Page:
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What is acne?
Acne, or acne vulgaris, is a skin problem that starts when oil and dead skin cells clog up your pores. Some people call it blackheads, blemishes, whiteheads, pimples, or zits. When you have just a few red spots, or pimples, you have a mild form of acne. Severe acne can mean hundreds of pimples that can cover the face, neck, chest, and back. Or it can be bigger, solid, red lumps that are painful (cysts).
Acne is very common among teens. It usually gets better after the teen years. Some women who never had acne growing up will have it as an adult, often right before their menstrual periods.
What causes it?
Acne starts when oil and dead skin cells clog the skin's pores. This traps bacteria inside the pores, causing swelling, redness, and pus. For most people, acne starts during the teen years. This is because hormone changes make the skin oilier after puberty starts.
What are the symptoms?
Symptoms of acne include whiteheads, blackheads, and pimples and cystic lesions. These can occur on the face, neck, shoulders, back, or chest. Mild acne usually causes only whiteheads and blackheads. Severe acne can produce hundreds of pimples that cover large areas of skin.
How is it diagnosed?
When you see a doctor about acne, you'll have a physical examination. Your doctor will ask you questions about your past and current health. Women may be asked questions about their menstrual cycles. Most often, you won't have any special tests to diagnose acne.
How is acne treated?
To help control acne, keep your skin clean. Avoid skin products that clog your pores. Look for products that say "non-comedogenic" on the label. Wash your skin once or twice a day with a gentle soap or acne wash. Try not to scrub or pick at your pimples. This can make them worse and can cause scars.
If you have mild acne, you can get an acne cream without a prescription. Look for one that has benzoyl peroxide or salicylic acid. These work best when they're used just the way the label says.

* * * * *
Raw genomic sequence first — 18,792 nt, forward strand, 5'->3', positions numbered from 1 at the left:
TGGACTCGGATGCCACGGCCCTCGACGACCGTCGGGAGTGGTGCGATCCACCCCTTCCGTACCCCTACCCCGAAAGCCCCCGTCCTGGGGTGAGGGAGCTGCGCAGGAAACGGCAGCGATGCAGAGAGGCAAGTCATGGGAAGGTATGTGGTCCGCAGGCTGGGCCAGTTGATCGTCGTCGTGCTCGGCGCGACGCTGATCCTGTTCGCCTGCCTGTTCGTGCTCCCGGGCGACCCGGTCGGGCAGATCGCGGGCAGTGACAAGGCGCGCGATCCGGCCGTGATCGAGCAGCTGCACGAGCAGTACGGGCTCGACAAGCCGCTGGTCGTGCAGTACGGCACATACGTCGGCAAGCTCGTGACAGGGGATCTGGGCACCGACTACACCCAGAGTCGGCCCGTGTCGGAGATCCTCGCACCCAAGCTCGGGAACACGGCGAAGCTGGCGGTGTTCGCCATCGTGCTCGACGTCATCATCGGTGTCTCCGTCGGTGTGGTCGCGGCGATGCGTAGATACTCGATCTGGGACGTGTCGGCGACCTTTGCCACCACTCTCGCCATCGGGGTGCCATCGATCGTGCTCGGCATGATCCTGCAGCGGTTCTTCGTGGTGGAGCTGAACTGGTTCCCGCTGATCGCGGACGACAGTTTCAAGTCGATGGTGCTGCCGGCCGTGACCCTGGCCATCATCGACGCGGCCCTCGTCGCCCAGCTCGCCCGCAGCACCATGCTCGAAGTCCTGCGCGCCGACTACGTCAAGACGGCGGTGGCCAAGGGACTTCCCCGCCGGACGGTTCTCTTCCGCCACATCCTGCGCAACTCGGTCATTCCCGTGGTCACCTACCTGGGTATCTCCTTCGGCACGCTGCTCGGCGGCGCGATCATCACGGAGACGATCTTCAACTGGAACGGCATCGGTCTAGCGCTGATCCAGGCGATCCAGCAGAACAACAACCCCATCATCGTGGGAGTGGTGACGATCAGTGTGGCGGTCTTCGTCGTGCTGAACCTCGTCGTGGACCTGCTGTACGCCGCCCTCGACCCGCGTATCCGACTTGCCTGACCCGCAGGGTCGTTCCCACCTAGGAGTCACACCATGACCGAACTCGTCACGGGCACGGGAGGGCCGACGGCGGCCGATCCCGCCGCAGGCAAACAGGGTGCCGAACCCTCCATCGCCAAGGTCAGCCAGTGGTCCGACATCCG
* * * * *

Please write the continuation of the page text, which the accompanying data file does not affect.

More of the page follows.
It can take time to get acne under control. But if non-prescription products haven't helped after 3 months, see your doctor. You may need different medicines or prescription medicines. The medicines may be creams or pills, and may include antibiotics or medicines derived from vitamins. If you are a woman, taking certain birth control pills may help control acne.
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Acne starts when skin glands start making more oil. The oil and dead skin cells can clog the pores of the skin. This traps bacteria inside the pores causing swelling, redness, and pus.
For most people, acne starts during the teen years. This is because hormone changes make the skin oilier after puberty starts.
Acne can run in families. If one of your parents had severe acne, you are more likely to have it. Certain medicines, such as corticosteroids or lithium, can also cause acne to form.
Sometimes newborns have acne because their mothers pass hormones to them just before they are born. Acne can also appear when the stress of birth causes the baby's body to release hormones on its own. Young children and older adults also may get acne.
A few conditions, such as polycystic ovary syndrome and Cushing's syndrome, can lead to outbreaks of acne.
What Increases Your Risk
The tendency to develop acne runs in families.
The risk of getting acne is highest during the teen and young adult years. These are the years when hormones such as testosterone are increasing. Many women have acne flare-ups in the days just before their menstrual periods.
Acne can be made worse if you:
- Use skin and hair care products that have irritating substances.
- Wash your face too often or too hard, or use harsh soaps or very hot water.
- Have a lot of stress.
- Touch your face a lot.
- Sweat a lot.
Symptoms of acne include whiteheads, blackheads, and pimples. These can occur on the face, neck, shoulders, back, or chest.
Mild acne usually causes only whiteheads and blackheads. At times, these may develop into an infection in the skin pore (pimple).